many people couldn't, or wouldn't, get this logic and apply it to
what the FSF was claiming.)

The FSF used another argument, which is the "subterfuge" argument.  AFAIR,
it goes basically like this: what is, in fact, being distributed is
a program consisting of GNU bar and the code in foo.o; the mechanics of
the distribution don't change the fact that the distribution is of
an executable containing both GNU and proprietary code; the mechanics
of the distribution were, in fact, chosen *precisely* to create the
appearance of having *not* distributed GNU code, even though the
availability (via alternate distributions, or even the "mere aggregation"
clause) plus the modified Makefile and foo.o being usable as intended
only when linked with GNU bar assures that a modified GNU bar was,
in fact, distributed; therefore the mechanics of the distribution
constituted a subterfuge designed to get around the requirement that
a modified version of GNU bar, when distributed, must be distributed
under the terms of the GPL.

(I have really no clue whether this argument would fly in court.  So let's
not go there, as I can't participate, and have heard all the arguments
both ways -- unless there is case history in the past four years or so
that strongly suggests an opinion one way or another, in which case
post a URL or something.)

To continue the history...

If the FSF had claimed an interface copyright, it would have thereby
disallowed the cloning of any interface it created.  (Further, it would
have effectively taken the stance that *it* could not clone *proprietary*
interfaces, e.g. by looking at header files, or reverse-engineering
.o/.a files to see what the entry points are, etc.)

Instead, the FSF pointed out that if foo.o could be shown to be easily
linkable into a variety of programs and be effective, such that GNU
bar would be merely one of several (well, two or more) choices, and it
was therefore indeed up to the user to make an explicit choice to use
GNU bar rather than a non-GPL'ed program/library, then they'd have
no "subterfuge" argument and would not litigate.

That last point is particularly important, so I hope I have my history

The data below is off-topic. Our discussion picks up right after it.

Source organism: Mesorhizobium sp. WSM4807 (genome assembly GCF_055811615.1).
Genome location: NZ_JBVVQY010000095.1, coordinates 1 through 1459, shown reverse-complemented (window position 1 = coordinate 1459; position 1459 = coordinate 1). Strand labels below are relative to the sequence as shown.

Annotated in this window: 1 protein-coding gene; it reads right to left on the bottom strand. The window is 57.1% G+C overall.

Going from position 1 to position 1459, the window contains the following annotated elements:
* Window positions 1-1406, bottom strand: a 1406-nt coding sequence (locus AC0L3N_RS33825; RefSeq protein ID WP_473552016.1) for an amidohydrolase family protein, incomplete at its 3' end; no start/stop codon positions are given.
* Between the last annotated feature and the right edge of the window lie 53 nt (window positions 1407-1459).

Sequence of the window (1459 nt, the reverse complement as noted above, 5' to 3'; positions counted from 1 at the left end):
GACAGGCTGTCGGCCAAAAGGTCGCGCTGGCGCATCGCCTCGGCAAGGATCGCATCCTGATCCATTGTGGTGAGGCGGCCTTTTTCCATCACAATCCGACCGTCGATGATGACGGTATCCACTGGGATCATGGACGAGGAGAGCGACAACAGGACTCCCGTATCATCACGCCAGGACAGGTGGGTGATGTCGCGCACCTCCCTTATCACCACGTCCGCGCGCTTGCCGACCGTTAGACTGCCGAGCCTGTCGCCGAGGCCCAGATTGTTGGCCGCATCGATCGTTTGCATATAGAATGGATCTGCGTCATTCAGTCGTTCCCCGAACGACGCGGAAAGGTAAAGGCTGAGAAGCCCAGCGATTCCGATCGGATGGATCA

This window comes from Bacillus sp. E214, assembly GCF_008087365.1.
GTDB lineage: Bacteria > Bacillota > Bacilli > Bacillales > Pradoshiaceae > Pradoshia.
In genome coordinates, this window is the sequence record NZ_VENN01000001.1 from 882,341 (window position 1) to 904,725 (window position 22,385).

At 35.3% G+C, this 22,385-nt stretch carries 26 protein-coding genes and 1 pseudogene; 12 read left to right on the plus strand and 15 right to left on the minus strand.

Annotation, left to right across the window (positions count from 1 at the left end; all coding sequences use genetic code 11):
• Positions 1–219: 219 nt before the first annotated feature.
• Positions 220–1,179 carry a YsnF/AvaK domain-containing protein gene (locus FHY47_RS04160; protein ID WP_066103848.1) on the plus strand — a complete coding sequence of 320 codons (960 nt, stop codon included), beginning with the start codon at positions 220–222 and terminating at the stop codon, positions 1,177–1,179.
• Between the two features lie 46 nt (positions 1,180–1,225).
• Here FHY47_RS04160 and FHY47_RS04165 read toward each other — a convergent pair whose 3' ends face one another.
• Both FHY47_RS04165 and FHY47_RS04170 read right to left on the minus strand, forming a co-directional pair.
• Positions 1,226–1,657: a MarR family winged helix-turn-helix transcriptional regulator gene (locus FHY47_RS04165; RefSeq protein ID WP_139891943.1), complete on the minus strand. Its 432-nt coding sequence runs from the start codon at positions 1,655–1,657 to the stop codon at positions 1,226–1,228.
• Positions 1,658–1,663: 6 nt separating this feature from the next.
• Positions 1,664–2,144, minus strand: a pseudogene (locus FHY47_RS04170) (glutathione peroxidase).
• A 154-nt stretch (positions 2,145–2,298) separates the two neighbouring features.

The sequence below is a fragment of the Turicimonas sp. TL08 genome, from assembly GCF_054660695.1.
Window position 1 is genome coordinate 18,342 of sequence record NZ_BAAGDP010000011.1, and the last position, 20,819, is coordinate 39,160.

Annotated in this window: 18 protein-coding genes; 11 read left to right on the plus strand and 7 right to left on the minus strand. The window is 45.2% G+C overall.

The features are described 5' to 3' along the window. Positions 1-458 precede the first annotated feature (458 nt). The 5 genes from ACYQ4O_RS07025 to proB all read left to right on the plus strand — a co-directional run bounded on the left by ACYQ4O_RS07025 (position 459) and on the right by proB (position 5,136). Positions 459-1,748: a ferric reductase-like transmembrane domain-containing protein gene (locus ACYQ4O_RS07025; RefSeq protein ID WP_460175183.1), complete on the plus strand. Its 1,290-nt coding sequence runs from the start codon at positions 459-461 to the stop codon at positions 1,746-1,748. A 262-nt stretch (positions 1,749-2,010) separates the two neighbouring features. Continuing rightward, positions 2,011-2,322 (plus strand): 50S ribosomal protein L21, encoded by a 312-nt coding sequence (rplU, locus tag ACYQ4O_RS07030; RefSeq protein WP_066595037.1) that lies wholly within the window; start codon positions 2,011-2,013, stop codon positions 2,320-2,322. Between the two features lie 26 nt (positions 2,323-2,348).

right: the FSF didn't just say "well, we won't litigate that", but
said "it wouldn't be subterfuge, so we *can't* successfully litigate
that, so we won't try".

So if someone created a public-domain (PD) version of bar called pdbar
and distributed it reasonably widely, the distributor of the proprietary
foo.o code could compile it against pdbar's header files, have the Makefile
link in pdbar instead (and, unless distribution size is a problem,
include pdbar in the distribution), and be fine.  That the user might
go in and change the Makefile to link in GNU bar instead is then a
*user* choice, not a distribution choice.  (Yes, there's still some
fuzzy areas here, IMO: e.g. what if pdbar is so bad, i.e. buggy/slow/ugly,
that nobody in their right mind would use it?  At what point does it
become subterfuge?  The answer is: the law never provides a definitive
answer to edge cases like this, until all cases have been decided and
all appeals exhausted.)

Since pdbar, if created as a clone of GNU bar, would have to contain
the same names as bar's header files, it would clearly violate any
"interface copyright", if that existed.

Fortunately, it does not (to the extent the legal system seems to have
ruled on it so far), and the FSF in particular claims it does not.

All of the above scenario has happened at least once, and the part where
the FSF claimed it could and would litigate based on a subterfuge
argument happened another time.  That latter time, *real* lawyers on
the *other* side, with *substantial* motivation to challenge the FSF,
chose not to.  (The result was GNU Objective-C, so the FSF is not likely
to back down in the future just because a bunch of netizens agonize
about how awful the FSF is or how baseless the FSF's argument would
be in court, because they've already been down that route.  Besides,
especially as the Internet has become much more of a continuous-connection
beast, if the FSF stopped, or was stopped, preventing this sort of
"subterfuge", many of the GPL's most important protections would be
effectively stripped away in no time on a package-by-package basis --
because the friction preventing it would become much lower than it is

        tq vm, (burley)